PolySciTech mPEG-PLGA/PLGA-rhodamine used in the development of nanoparticle-based intracellular MRSA treatment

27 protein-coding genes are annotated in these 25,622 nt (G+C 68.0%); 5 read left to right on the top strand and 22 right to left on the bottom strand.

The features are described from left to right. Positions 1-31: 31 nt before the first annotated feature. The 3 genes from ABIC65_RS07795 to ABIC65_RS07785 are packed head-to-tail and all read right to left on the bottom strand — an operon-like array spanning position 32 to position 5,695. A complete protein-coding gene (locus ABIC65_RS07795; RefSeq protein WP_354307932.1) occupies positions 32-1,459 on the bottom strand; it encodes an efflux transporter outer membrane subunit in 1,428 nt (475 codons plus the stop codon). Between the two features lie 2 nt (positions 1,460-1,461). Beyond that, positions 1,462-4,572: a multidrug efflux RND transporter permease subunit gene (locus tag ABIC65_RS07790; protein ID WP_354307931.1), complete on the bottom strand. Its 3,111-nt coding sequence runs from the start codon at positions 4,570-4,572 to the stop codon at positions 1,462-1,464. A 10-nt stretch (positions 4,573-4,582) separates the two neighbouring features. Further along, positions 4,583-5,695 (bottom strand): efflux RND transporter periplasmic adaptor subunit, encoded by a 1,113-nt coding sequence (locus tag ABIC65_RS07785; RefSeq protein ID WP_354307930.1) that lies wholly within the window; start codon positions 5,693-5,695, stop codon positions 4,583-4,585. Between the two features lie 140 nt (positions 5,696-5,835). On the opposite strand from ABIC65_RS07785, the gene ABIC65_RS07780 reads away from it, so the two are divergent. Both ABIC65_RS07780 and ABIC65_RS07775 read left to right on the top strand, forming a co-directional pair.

MRSA is a bacterial infection that is highly resistant to conventional antibiotic treatments or other therapies. It is still affected by vancomycin, but the bacterial spores have the capability to ‘hide’ inside of cells making it very difficult to treat. One means around this is to use nanoparticles for delivery of the antibiotic to the cells to ensure suitable vancomycin in a local concentration to kill off the bacteria. Recently, researchers at Purdue University used mPEG-PLGA (Polyvivo AK030) and rhodamine-B labelled PLGA (PolyVivo AV011) from PolySciTech (www.polyscitech.com) to create pH sensitive nanoparticles designed for intracellular delivery of vancomycin. This research holds promise to improve treatments of this deadly bacterial infection. Read more: Pei, Yihua, Mohamed F. Mohamed, Mohamed N. Seleem, and Yoon Yeo. “Particle engineering for intracellular delivery of vancomycin to methicillin-resistant Staphylococcus aureus (MRSA)-infected macrophages.” Journal of Controlled Release (2017). http://www.sciencedirect.com/science/article/pii/S0168365917307745